Fair to those of us that followed the rules. Regardless of whether one deems the rules just.
     
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Jul 16, 2013, 07:14 AM
 
Originally Posted by subego View Post
Since when did we decide what to do because other countries do it that way?
Why not? Isn't even remotely possible that a country other than the US might have a good idea? Almost all western countries (certainly the English speaking ones) have a merit or points based system that allows people to immigrate based on their education and skillset. It boggles my mind the US doesn't. US immigration policy is primarily based on "family unification".

I think immigrants are awesome. Let in as many who want to come in if they aren't criminals.
That's just downright silly and provocative. Flooding the country with unskilled labor is insane.

To be clear, I don't think breaking our immigration laws makes you a criminal in any but the most unjust sense. The same way you're a "criminal" if you've possessed pot.
I guess this is just another way of saying "let them all in".

As you, I think immigration is a wonderful thing. I'm all for it. I just disagree that opening the borders is the best way to go.
     
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Jul 16, 2013, 07:28 AM
 
Originally Posted by CRASH HARDDRIVE View Post
Just curious, how so?

Maybe there are some ways our immigration laws are unjust, but for the most part they're either the same or far more lax than just about every other country on earth, and in many cases, completely unenforced. Show me any other country now actively wringing its collective hands to accommodate you sneaking in and snatching up a fast-track to citizenship over the wishes of its own citizens and legal immigrants who play by the rules. I'll wait.
I'm curious how many other countries have so many people banging on the door trying to get in.

As for the OP, I guess I'm unclear what exactly your anger is directed at. Is it that others routinely ignore the system and you and yours did the right thing only to feel shafted?
My anger is directed at both those so willing to break the law (justly or not) and ICE for their policy of forgiving those that have overstayed.

Would staying in the US the past 8 years have automatically solved all other problems you've since encountered, or maybe just created a different set of problems?
From the outside looking in, I feel it would have solved more problems than created.

I personally think we're doing nothing with our immigration system but setting it up to reward cheaters and penalize those that follow rules and do things honestly- rather than the other way around. So since you're a person who has an aversion to breaking the law, you're probably going to feel shafted by this country's immigration policies. That's the way we're setting up everything now- cheaters go to the front of the line, everyone else gets the shaft. I'd prefer a system where someone like you and your S.O. who obey the rules should be at the front of the line- which has been made significantly shorter by fast-tracking everyone else playing by the rules, and the cheaters would be the ones to have to jump through hoops at the end of the line. But we've somehow decided that's "unfair" and "unjust". So maybe a country where it's unjust to reward the law abiding vs. the "me-first!" lawbreakers isn't the place you should be focusing your life on getting back into?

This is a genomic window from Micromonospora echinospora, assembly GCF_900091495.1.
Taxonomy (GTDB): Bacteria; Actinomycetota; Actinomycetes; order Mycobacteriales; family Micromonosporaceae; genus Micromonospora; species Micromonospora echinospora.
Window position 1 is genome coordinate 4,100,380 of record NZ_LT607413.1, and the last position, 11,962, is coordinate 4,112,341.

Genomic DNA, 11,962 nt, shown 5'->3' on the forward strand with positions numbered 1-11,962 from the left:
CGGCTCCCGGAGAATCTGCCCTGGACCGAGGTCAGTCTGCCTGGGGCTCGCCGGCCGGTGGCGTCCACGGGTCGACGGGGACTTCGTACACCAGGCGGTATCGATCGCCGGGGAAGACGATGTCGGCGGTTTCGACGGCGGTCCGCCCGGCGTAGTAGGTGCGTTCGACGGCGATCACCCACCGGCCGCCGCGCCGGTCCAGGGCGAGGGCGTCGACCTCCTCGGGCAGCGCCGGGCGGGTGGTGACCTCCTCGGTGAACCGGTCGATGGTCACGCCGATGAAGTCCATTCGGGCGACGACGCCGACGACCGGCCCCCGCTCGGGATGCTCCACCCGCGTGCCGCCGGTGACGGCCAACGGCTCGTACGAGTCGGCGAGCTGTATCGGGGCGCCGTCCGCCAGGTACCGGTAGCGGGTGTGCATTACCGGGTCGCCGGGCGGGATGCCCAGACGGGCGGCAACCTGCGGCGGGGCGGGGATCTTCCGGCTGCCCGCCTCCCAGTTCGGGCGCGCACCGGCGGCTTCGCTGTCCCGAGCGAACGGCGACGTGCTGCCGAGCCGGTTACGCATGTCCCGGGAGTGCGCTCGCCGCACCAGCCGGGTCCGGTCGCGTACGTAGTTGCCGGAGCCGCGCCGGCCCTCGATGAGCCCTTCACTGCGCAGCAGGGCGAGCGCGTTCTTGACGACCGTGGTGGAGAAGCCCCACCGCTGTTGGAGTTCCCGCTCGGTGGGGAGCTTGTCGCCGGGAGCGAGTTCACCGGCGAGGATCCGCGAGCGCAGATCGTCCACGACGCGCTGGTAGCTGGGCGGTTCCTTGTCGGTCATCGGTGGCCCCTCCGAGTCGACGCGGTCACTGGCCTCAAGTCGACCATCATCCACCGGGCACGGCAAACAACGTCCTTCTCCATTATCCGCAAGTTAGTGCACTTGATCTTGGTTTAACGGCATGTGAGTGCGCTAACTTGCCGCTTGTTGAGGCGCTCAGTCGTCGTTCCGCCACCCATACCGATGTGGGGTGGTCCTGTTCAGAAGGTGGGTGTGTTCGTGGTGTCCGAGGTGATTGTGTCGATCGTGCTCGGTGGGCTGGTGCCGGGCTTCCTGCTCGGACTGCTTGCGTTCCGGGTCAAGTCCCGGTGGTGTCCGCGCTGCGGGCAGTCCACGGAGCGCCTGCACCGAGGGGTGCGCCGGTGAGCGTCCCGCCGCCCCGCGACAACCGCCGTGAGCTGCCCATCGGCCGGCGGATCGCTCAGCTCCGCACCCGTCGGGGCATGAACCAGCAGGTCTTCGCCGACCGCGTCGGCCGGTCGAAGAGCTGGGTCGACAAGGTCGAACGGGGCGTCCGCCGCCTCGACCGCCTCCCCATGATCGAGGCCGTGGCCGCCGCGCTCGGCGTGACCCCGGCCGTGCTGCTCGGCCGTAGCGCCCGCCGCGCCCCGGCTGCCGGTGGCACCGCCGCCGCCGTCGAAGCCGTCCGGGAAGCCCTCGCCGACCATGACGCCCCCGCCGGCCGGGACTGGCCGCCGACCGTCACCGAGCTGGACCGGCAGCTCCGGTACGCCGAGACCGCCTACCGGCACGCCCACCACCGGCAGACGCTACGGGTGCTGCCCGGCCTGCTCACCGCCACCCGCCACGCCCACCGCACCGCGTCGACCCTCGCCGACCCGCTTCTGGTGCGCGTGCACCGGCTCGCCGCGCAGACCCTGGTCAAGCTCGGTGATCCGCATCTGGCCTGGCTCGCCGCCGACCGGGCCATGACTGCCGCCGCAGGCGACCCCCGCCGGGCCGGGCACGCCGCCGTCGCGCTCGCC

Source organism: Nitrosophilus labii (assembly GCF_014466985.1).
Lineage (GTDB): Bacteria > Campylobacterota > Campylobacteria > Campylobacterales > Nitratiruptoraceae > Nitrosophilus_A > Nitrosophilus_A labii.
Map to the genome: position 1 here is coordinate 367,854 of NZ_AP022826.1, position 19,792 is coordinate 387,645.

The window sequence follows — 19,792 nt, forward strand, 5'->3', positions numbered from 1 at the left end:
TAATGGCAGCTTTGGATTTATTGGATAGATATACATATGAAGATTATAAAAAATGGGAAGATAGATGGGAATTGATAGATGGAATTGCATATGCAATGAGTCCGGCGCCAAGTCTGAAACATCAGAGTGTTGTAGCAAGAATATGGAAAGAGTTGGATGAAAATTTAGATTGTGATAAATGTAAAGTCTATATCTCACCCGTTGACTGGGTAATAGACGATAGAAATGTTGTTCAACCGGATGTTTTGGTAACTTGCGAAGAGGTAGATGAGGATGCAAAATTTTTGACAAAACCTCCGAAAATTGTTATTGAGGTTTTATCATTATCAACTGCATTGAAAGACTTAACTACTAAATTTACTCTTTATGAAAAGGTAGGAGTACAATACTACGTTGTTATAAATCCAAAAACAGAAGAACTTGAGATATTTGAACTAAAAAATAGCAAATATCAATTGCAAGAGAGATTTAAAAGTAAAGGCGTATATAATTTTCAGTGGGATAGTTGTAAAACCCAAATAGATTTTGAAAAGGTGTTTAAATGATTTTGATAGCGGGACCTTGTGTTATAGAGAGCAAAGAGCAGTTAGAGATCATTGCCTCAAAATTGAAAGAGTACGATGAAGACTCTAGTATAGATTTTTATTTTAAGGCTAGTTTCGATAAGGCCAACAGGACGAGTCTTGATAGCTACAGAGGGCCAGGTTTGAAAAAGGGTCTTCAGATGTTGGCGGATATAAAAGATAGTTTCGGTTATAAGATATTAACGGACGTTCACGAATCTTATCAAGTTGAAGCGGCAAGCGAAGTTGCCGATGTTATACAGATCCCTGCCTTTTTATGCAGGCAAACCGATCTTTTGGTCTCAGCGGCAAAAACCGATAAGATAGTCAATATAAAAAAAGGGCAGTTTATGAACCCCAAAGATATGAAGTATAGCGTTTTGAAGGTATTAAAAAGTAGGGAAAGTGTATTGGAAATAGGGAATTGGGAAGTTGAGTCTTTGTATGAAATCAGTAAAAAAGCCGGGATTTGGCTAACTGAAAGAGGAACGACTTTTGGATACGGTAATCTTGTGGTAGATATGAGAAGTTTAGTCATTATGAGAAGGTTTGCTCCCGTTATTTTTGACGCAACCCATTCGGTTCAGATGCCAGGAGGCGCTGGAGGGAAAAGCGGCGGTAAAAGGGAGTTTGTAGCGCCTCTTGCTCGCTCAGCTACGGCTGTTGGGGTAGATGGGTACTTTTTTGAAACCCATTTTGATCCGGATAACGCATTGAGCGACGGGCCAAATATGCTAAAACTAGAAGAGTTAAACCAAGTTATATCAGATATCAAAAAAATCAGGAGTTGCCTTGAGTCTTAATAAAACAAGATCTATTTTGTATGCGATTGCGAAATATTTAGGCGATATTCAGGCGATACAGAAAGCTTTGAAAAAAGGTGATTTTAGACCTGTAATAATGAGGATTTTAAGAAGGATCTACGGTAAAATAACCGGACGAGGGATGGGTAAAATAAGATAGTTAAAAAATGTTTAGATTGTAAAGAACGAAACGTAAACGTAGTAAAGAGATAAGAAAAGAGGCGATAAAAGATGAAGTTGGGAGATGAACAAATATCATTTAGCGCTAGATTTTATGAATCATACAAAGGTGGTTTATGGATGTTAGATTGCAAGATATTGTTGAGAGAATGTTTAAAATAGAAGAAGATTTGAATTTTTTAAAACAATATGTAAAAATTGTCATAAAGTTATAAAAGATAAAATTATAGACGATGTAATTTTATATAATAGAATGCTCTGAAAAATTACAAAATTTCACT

I agree 100%. And to be honest, the K-1 visa route may prove to be a relative fast-track. Once we submit the application for the visa, it will take 6-9 months for the approval. We then have 4 months to return to the US and once there, 90 days to get married. Once married, he can apply for an adjustment of status and within 6 months should have his conditional permanent residence (green card). After 2 years he apply to have the conditional status removed. A year after than he can apply for citizenship. So in about 5 years, he'll be a US citizen. That's about as fast as it can happen.
     
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Jul 16, 2013, 12:29 PM
 
Originally Posted by Atheist View Post
Why not? Isn't even remotely possible that a country other than the US might have a good idea? Almost all western countries (certainly the English speaking ones) have a merit or points based system that allows people to immigrate based on their education and skillset. It boggles my mind the US doesn't. US immigration policy is primarily based on "family unification".



That's just downright silly and provocative. Flooding the country with unskilled labor is insane.



I guess this is just another way of saying "let them all in".

As you, I think immigration is a wonderful thing. I'm all for it. I just disagree that opening the borders is the best way to go.
See my other response to Crash.
     
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Jul 16, 2013, 12:36 PM
 
Originally Posted by Atheist View Post
Why follow the law? Because I must be held accountable if a break the law. In our case, not adhering to the immigration law could have disastrous effect. It's bad enough that even if we get all of our required paperwork together we could be thwarted by a disgruntled agent at the US Embassy whose had a bad day. I'll ****ing wear a tutu if that's what it takes to get back in the US.
I don't want to be pedantic (maybe a little), but that's not an aversion to breaking the law, that's an aversion to getting busted.
     
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Jul 16, 2013, 05:40 PM
 
Originally Posted by Atheist View Post
So in about 5 years, he'll be a US citizen. That's about as fast as it can happen.
It's only the first year that matters. After that he's got his green card any your both in the country. It could drag out longer without having any real effect.